PHOTO GALLERY - Moose on the loose in Walla Walla

A trio of the back-country behemoths spent the morning eluding officers and trundling through neighborhoods.

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A mother moose and two calves spend a frosty morning grazing in a small field that is part of a mobile home park east of Plaza Way Thursday morning.

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A mother moose and her two calves graze in a field behind a row of mobile homes off Plaza Way Thursday morning, February 3, 2011 in Walla Walla, Wash.

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Five Department of Fish and Wildlife officers discuss their plans after a mother moose and two calves evaded their attempts to keep them traveling south on railroad tracks and out of town Thursday morning. The moose ran into a cul-de-sac off Whitney Road surrounded by fencing that officers hoped to keep them from jumping.

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Followed closely by her two calves, a mother moose trots to the next hole at the Walla Walla Country Club Thursday morning. The trio of moose were found grazing outside a mobile home off Plaza Way this morning and local law enforcement spent the morning attempt to herd them south and out of town.

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A Department of Fish and Wildlife officer attempts to turn a mother moose and two calves around and move them back toward railroad tracks between Plaza Way and South Third Avenue Thursday morning.

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A home hunting moose, followed by her two calves, walks a railroad track betwen Plaza Way and South Third Avenue Thursday morning.

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Department of Fish and Wildlife officer Mike Johnson cellpones a partner as a mother moose crosses Whitney Road east of the Walla Walla Country Club with her two calves close behind on Thursday morning. Johnson and members of the Department of FIsh and Wildlife, Walla Walla County Sheriff, and City of Walla Walla Police worked to herd the moose south and out of town throughout the morning after residents of a mobile home park woke up to find the moose grazing in their yards this morning.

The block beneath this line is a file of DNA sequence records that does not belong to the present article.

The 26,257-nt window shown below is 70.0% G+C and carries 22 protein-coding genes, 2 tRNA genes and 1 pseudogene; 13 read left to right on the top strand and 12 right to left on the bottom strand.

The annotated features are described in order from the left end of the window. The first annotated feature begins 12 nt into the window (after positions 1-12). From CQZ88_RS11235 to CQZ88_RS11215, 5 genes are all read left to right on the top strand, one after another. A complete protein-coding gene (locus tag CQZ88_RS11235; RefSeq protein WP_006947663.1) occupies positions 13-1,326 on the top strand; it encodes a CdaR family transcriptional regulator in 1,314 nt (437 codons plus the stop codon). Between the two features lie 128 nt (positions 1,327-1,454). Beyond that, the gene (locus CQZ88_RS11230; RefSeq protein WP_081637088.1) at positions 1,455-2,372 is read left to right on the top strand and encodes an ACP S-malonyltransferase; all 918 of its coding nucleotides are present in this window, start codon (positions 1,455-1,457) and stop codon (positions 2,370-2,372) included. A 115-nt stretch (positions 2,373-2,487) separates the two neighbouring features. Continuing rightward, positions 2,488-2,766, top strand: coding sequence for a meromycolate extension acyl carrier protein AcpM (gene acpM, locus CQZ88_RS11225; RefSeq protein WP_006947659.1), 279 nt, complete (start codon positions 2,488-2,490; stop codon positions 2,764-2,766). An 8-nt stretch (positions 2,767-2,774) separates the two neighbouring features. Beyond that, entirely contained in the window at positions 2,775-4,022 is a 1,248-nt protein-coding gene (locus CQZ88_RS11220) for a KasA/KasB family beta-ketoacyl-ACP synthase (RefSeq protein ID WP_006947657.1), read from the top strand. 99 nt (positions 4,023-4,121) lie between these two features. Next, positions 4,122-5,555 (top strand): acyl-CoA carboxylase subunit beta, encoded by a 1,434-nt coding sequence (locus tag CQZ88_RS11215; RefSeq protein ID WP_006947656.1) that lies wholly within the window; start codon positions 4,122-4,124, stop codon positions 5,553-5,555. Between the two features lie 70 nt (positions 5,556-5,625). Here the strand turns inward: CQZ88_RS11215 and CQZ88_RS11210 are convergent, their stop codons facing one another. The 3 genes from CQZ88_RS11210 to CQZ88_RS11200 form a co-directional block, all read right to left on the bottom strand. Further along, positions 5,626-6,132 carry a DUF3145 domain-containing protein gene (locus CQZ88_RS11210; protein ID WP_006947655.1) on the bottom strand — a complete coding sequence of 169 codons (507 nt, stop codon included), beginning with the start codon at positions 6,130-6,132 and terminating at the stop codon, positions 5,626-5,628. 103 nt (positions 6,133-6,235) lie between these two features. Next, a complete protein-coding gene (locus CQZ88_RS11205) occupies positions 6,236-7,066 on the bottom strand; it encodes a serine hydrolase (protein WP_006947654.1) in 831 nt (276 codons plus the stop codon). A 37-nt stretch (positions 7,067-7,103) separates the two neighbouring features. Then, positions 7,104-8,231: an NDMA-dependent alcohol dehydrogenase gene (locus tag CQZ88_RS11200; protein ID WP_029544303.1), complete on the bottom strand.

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A mother moose runs along Country Club Road Thursday morning with her two calves following close behind as law enforcement follows closely, attempting to herd her south of town.

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Pursued by Department of Fish and Wildlife officers and local law enforcement, a mother moose and two calves runs along Country Club Road between the Walla Walla Country Club driving range and the clubhouse Thursday morning.

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A local law enforcement officer throws his arms up to attempt to keep a mother moose and two calves from travelling further west on Highland Road Thursday morning.

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A young boy watches a trio of moose graze in a field behind his home Thursday morning. His father said he was afraid of the moose and kept asking if they were gone before he would come out.

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A mother moose and her two calves stand in a fallow field near the corner of Plaza Way and Whitney Road Thursday morning as a Department of Fish and Wildlife officer and Walla Walla County Sheriff vehicle attempt to move farther west to keep the moose from heading into more densely populated neighborhoods.